Samuel Palmer

Samuel Palmer RWS Hon.RE (Hon. Fellow of the Royal Society of Painter-Printmakers) (27 January 1805 – 24 May 1881) was a British landscape painter, etcher and printmaker. He was also a prolific writer. Palmer was a key figure in Romanticism in Britain and produced visionary pastoral paintings.

Samuel Palmer
Samuel Palmer - Self-Portrait - WGA16951
Self portrait, circa 1826
Samuel Palmer

27 January 1805
Died24 May 1881 (aged 76)
Redhill, Surrey
Known forPainting, printmaking, drawing,
Notable work
Garden In Shoreham,
MovementThe Ancients

Early life

Palmer, who was born in Surrey Square off the Old Kent Road in Newington, London,[1] was the son of a bookseller and sometime Baptist minister, and was raised by a pious nurse. Palmer painted churches from around age twelve, and first exhibited Turner-inspired works at the Royal Academy at the age of fourteen. He had little formal training, and little formal schooling, although he was educated briefly at Merchant Taylors' School.[2]


Samuel Palmer 002
In a Shoreham Garden. 1820s or early 1830s

Through John Linnell, he met William Blake in 1824. Blake's influence can be seen in work he produced over the next ten years and generally reckoned to be his greatest. The works were landscapes around Shoreham, near Sevenoaks in the west of Kent. He purchased a run-down cottage, nicknamed "Rat Abbey", and lived there from 1826 to 1835, depicting the area as a demi-paradise, mysterious and visionary, often shown in sepia shades under moon and star light. There Palmer associated with a group of Blake-influenced artists known as the Ancients (including George Richmond and Edward Calvert). They were among the few who saw the Shoreham paintings as, resulting from attacks by critics in 1825, he opened his early portfolios only to selected friends.

Palmer's somewhat disreputable father – Samuel Palmer senior – moved to the area, his brother Nathaniel having offered him an allowance that would "make him a gentleman" and restore the good name of the family. Samuel Palmer senior rented half of the Queen Anne-era 'Waterhouse' which still stands by the River Darent at Shoreham and is now known as the 'Water House'. Palmer's nurse, Mary Ward, and his other son William joined him there. The Waterhouse was used to accommodate overflow guests from "Rat Abbey". In 1828 Samuel Palmer left "Rat Abbey" to join his father at Water House and lived there for the rest of his time in Shoreham. While at Shoreham he fell in love with the fourteen-year-old Hannah Linnell, whom he later married.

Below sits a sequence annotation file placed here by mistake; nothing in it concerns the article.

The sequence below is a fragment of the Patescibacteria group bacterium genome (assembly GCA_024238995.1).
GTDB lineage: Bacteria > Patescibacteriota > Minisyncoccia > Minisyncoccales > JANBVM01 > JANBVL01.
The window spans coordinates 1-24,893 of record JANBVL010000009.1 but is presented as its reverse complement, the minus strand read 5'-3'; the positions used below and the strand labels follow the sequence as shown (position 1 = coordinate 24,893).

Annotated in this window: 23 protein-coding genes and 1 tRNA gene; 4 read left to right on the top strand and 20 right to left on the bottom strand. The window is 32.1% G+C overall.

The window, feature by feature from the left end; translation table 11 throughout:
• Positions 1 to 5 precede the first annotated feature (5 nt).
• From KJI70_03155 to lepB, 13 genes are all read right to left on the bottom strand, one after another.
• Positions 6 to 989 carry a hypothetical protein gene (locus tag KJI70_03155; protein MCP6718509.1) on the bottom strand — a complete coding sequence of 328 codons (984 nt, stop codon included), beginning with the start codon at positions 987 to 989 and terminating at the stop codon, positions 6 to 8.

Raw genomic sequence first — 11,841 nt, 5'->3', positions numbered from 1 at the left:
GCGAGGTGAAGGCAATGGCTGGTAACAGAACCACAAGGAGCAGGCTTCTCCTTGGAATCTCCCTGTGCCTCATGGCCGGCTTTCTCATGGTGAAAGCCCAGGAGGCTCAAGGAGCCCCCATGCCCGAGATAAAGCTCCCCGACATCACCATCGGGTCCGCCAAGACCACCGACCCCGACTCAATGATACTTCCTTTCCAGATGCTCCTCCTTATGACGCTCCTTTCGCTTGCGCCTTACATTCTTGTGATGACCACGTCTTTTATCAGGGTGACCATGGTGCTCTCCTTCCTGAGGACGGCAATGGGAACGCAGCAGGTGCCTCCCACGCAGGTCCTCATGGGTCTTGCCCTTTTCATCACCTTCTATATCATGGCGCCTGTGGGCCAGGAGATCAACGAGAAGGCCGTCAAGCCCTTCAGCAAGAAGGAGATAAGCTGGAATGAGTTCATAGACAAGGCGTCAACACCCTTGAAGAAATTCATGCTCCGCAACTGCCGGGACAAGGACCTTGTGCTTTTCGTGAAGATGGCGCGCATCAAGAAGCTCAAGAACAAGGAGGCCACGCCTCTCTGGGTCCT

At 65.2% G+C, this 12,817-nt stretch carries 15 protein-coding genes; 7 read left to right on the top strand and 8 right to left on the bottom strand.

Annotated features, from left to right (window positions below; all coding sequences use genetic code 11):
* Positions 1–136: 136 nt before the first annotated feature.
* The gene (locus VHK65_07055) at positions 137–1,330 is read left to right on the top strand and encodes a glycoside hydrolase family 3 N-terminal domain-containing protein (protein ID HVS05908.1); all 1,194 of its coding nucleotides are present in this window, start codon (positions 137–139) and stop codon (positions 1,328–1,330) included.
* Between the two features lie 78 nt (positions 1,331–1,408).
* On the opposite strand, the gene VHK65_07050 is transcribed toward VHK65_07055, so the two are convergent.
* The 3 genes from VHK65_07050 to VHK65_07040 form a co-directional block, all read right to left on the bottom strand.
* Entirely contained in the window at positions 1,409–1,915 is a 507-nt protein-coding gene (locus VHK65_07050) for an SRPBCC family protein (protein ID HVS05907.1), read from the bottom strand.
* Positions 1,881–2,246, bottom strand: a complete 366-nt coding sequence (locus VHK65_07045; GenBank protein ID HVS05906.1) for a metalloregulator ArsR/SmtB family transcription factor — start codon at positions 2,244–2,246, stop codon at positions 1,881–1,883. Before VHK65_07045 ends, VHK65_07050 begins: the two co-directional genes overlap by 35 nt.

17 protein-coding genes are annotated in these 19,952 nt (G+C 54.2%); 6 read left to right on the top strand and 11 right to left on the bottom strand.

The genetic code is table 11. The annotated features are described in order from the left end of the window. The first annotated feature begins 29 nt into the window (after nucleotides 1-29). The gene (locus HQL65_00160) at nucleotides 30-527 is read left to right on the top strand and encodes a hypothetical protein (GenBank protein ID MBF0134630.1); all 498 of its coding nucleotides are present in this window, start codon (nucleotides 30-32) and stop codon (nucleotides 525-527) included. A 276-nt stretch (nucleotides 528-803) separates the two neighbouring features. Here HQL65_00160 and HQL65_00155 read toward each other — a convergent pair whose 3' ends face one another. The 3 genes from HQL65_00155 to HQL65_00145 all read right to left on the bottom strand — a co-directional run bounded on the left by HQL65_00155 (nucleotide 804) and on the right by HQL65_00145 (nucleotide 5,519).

Palmer. A Cornfield by Moonlight with the Evening Star. Watercolour with bodycolour and pen and ink c.1830.
A Cornfield by Moonlight with the Evening Star c. 1830

After returning to London in 1835, and using a small legacy to purchase a house in Marylebone, Palmer produced less mystical and more conventional work. Part of his reason in returning to London was to sell his work and earn money from private teaching. He had better health on his return to London, and was by then married to Hannah, daughter of the painter John Linnell who he had known since she was a child, and married when she was nineteen and he was thirty-two. He sketched in Devonshire and Wales around this time. His peaceful vision of rural England had been disrupted by the violent rural discontent of the early 1830s. His small financial legacy was running out and he decided to produce work more in line with public taste if he was to earn an income for himself and his wife. He was following the advice of his father-in-law. Linnell, who had earlier shown remarkable understanding of the uniqueness of William Blake's genius, was not as generous with his son-in-law, towards whom his attitude was authoritarian and often harsh.

Palmer turned more to watercolour which was gaining popularity in England. To further a commercial career, the couple embarked on a two-year honeymoon to Italy, made possible by money from Hannah's parents in 1837. In Italy Palmer's palette became brighter, sometimes to the point of garishness, but he made many fine sketches and studies that would later be useful in producing new paintings. On his return to London, Palmer sought patrons with limited success. For more than two decades he was obliged to work as a private drawing master, until he moved from London in 1862. To add to his financial worries, he returned to London to find his dissolute brother William had pawned all his early paintings, and Palmer was obliged to pay a large sum to redeem them. By all accounts Palmer was an excellent teacher, but the work with uninspired students reduced the time he could devote to his own art.

Later years

From the early 1860s he gained some measure of critical success for his later landscapes, which had a touch of the early Shoreham work about them – most notable is the etching of The Lonely Tower (1879). He became a full member of the Water Colour Society in 1854, and its annual show gave him a yearly goal to work towards.

Palmer. A Dream in the Appenine c.1864 (watercolor and gouache on paper laid on wood) Tate Britain
A Dream in the Apennine (c. 1864)

His best late works include a series of large watercolours illustrating Milton's poems L'Allegro and Il Penseroso and his etchings, a medium in which he worked from 1850 onwards, including a set illustrating Virgil.

Palmer's later years were darkened by the death in 1861, at the age of 19, of his elder son Thomas More Palmer – a devastating blow from which he never fully recovered. He lived in various places later in his life, including a small cottage and an unaffordable villa both in Kensington, where he lived at 6 Drouro Place,[3] then a cottage at Reigate. But it was only when a small measure of financial security came his way, that was he able to move to Furze Hill House in Redhill, Surrey, from 1862. He could not afford to have a daily newspaper delivered to Redhill, suggesting that his financial circumstances there were still tight.